Having health insurance should be a personal decision. It shouldn’t be demanded upon the company to provide that because some people could care less about it. As a business owner, I get penalized for that.

Hamilton County, OH; in his 50s; self-purchased health insurance; Republican

Survey research indicates an ongoing split among the public over the government’s role in health care. In 2017, 56 percent of Americans said the federal government should be responsible for making sure all Americans have health care coverage—comparable to the 59 percent who said so in 2000.18

We asked participants about the idea of letting all Americans join Medicare or even replacing private insurance with Medicare. Some were intrigued, citing their satisfaction with how Medicare was currently running and noting that it could help businesses by relieving them of the responsibility of purchasing health care for their employees.

From my experience so far with my husband, Medicare is working out just fine. Nobody told him he can’t go to any specific doctor. Everybody he looked at takes his insurance.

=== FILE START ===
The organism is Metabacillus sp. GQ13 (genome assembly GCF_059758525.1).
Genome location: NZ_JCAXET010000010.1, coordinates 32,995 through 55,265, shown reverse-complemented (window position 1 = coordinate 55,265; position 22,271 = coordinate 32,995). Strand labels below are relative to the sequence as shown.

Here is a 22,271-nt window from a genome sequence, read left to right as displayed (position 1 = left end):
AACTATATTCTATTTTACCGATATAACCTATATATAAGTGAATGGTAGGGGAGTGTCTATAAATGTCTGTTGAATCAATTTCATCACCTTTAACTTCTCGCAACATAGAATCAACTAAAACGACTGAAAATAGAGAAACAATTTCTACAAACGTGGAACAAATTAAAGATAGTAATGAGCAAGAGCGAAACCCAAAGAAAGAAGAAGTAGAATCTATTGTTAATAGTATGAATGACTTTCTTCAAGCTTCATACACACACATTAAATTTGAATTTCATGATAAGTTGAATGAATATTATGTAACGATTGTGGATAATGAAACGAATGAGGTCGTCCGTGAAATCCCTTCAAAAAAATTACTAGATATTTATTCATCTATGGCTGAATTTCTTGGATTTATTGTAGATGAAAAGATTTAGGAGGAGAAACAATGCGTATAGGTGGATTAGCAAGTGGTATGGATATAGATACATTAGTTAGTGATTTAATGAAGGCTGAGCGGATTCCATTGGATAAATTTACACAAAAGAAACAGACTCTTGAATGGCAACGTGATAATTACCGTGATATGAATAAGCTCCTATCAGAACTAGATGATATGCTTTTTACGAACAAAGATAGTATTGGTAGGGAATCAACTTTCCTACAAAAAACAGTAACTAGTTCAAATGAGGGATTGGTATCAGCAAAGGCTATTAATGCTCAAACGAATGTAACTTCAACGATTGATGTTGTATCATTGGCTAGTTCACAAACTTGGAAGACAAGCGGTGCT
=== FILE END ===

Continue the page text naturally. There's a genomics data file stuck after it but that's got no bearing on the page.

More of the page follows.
Suffolk County, NY; in her 50s; Medicaid; Independent

I like the idea because it takes burdens off of companies.

Hamilton County, OH; in his 50s; self-purchased health insurance; Republican

But participants also expressed concerns about Medicare for All. Generally, their questions and concerns were more practical than ideological, including skepticism that the government could efficiently implement and administer the program. They often referenced what they’ve experienced with other government-run health programs or their perceptions of health care in other countries.

The government manages veterans’ health care, they already manage the VA, and they’re not doing a stellar job. Why in the world would anybody think they can take on another program and do better?

Franklin County, MO; in her 40s; employer-sponsored health insurance; Independent

I’m Native American. My dad moved to Oklahoma because he would get free medical care [through the Indian Health Service]. But when he got really sick we had to move back here to Missouri, because they didn’t even have the doctors to take care of him. And that is government.

Franklin County, MO; in her 40s; employer-sponsored health insurance; Republican

If you go to a lot of these countries [with government-run health care], people die because they wait months because they can’t get a liver or the doctors aren’t getting enough pay.

Hamilton County, OH; in his 30s; employer-sponsored health insurance; Independent

A lot of people from Canada come to the States, and they just pay cash to get medical care because they are on wait lists.